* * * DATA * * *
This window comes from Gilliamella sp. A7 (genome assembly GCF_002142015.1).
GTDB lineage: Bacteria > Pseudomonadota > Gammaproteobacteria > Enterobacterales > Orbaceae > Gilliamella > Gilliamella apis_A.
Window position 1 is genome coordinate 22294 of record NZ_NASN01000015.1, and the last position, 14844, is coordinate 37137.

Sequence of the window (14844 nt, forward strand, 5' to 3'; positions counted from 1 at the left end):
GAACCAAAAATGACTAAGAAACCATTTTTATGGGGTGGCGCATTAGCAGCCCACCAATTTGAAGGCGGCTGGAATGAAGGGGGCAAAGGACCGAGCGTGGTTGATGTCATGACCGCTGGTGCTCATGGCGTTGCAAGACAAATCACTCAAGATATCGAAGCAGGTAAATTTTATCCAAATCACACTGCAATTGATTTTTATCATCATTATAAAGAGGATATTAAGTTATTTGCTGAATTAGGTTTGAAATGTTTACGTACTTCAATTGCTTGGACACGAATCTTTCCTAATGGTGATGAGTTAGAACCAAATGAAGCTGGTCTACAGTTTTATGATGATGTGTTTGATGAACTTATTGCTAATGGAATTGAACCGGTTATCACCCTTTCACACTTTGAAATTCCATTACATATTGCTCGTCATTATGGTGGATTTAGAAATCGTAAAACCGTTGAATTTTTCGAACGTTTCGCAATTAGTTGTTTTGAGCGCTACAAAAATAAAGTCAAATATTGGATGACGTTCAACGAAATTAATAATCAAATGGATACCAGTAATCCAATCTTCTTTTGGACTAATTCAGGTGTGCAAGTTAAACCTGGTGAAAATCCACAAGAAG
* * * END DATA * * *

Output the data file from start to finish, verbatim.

This window comes from Gilliamella sp. A7 (genome assembly GCF_002142015.1).
GTDB lineage: Bacteria > Pseudomonadota > Gammaproteobacteria > Enterobacterales > Orbaceae > Gilliamella > Gilliamella apis_A.
Window position 1 is genome coordinate 22294 of record NZ_NASN01000015.1, and the last position, 14844, is coordinate 37137.

Sequence of the window (14844 nt, forward strand, 5' to 3'; positions counted from 1 at the left end):
GAACCAAAAATGACTAAGAAACCATTTTTATGGGGTGGCGCATTAGCAGCCCACCAATTTGAAGGCGGCTGGAATGAAGGGGGCAAAGGACCGAGCGTGGTTGATGTCATGACCGCTGGTGCTCATGGCGTTGCAAGACAAATCACTCAAGATATCGAAGCAGGTAAATTTTATCCAAATCACACTGCAATTGATTTTTATCATCATTATAAAGAGGATATTAAGTTATTTGCTGAATTAGGTTTGAAATGTTTACGTACTTCAATTGCTTGGACACGAATCTTTCCTAATGGTGATGAGTTAGAACCAAATGAAGCTGGTCTACAGTTTTATGATGATGTGTTTGATGAACTTATTGCTAATGGAATTGAACCGGTTATCACCCTTTCACACTTTGAAATTCCATTACATATTGCTCGTCATTATGGTGGATTTAGAAATCGTAAAACCGTTGAATTTTTCGAACGTTTCGCAATTAGTTGTTTTGAGCGCTACAAAAATAAAGTCAAATATTGGATGACGTTCAACGAAATTAATAATCAAATGGATACCAGTAATCCAATCTTCTTTTGGACTAATTCAGGTGTGCAAGTTAAACCTGGTGAAAATCCACAAGAAG